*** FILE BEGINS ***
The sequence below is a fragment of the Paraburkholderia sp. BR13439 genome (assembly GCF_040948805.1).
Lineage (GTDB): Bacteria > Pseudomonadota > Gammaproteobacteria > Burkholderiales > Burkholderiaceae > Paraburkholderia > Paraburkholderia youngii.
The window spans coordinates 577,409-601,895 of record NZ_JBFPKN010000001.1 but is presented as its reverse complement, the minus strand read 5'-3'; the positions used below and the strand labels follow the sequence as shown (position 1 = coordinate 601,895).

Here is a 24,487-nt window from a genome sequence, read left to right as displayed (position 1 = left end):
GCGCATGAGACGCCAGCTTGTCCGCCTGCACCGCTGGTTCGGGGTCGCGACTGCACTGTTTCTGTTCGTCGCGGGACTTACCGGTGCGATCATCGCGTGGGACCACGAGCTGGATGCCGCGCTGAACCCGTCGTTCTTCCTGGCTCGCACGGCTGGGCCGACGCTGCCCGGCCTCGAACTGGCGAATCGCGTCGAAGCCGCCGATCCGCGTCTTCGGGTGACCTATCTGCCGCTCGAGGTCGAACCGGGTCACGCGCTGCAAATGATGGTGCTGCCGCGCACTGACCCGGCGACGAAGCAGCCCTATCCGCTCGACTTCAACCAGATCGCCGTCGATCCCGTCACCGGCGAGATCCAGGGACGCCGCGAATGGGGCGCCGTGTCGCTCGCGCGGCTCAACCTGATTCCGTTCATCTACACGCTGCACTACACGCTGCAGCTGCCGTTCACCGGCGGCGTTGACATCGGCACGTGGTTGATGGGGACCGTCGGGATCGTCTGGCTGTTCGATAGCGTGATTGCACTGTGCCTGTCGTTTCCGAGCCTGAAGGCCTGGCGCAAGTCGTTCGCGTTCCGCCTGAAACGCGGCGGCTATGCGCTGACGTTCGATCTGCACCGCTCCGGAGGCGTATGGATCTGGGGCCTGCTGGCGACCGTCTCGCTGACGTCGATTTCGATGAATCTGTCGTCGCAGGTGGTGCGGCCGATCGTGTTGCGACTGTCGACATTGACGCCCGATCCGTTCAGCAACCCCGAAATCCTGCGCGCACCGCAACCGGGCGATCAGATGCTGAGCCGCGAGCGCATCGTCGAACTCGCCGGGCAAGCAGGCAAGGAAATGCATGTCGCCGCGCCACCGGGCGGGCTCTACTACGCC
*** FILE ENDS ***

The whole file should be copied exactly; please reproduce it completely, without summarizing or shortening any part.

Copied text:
The sequence below is a fragment of the Paraburkholderia sp. BR13439 genome (assembly GCF_040948805.1).
Lineage (GTDB): Bacteria > Pseudomonadota > Gammaproteobacteria > Burkholderiales > Burkholderiaceae > Paraburkholderia > Paraburkholderia youngii.
The window spans coordinates 577,409-601,895 of record NZ_JBFPKN010000001.1 but is presented as its reverse complement, the minus strand read 5'-3'; the positions used below and the strand labels follow the sequence as shown (position 1 = coordinate 601,895).

Here is a 24,487-nt window from a genome sequence, read left to right as displayed (position 1 = left end):
GCGCATGAGACGCCAGCTTGTCCGCCTGCACCGCTGGTTCGGGGTCGCGACTGCACTGTTTCTGTTCGTCGCGGGACTTACCGGTGCGATCATCGCGTGGGACCACGAGCTGGATGCCGCGCTGAACCCGTCGTTCTTCCTGGCTCGCACGGCTGGGCCGACGCTGCCCGGCCTCGAACTGGCGAATCGCGTCGAAGCCGCCGATCCGCGTCTTCGGGTGACCTATCTGCCGCTCGAGGTCGAACCGGGTCACGCGCTGCAAATGATGGTGCTGCCGCGCACTGACCCGGCGACGAAGCAGCCCTATCCGCTCGACTTCAACCAGATCGCCGTCGATCCCGTCACCGGCGAGATCCAGGGACGCCGCGAATGGGGCGCCGTGTCGCTCGCGCGGCTCAACCTGATTCCGTTCATCTACACGCTGCACTACACGCTGCAGCTGCCGTTCACCGGCGGCGTTGACATCGGCACGTGGTTGATGGGGACCGTCGGGATCGTCTGGCTGTTCGATAGCGTGATTGCACTGTGCCTGTCGTTTCCGAGCCTGAAGGCCTGGCGCAAGTCGTTCGCGTTCCGCCTGAAACGCGGCGGCTATGCGCTGACGTTCGATCTGCACCGCTCCGGAGGCGTATGGATCTGGGGCCTGCTGGCGACCGTCTCGCTGACGTCGATTTCGATGAATCTGTCGTCGCAGGTGGTGCGGCCGATCGTGTTGCGACTGTCGACATTGACGCCCGATCCGTTCAGCAACCCCGAAATCCTGCGCGCACCGCAACCGGGCGATCAGATGCTGAGCCGCGAGCGCATCGTCGAACTCGCCGGGCAAGCAGGCAAGGAAATGCATGTCGCCGCGCCACCGGGCGGGCTCTACTACGCC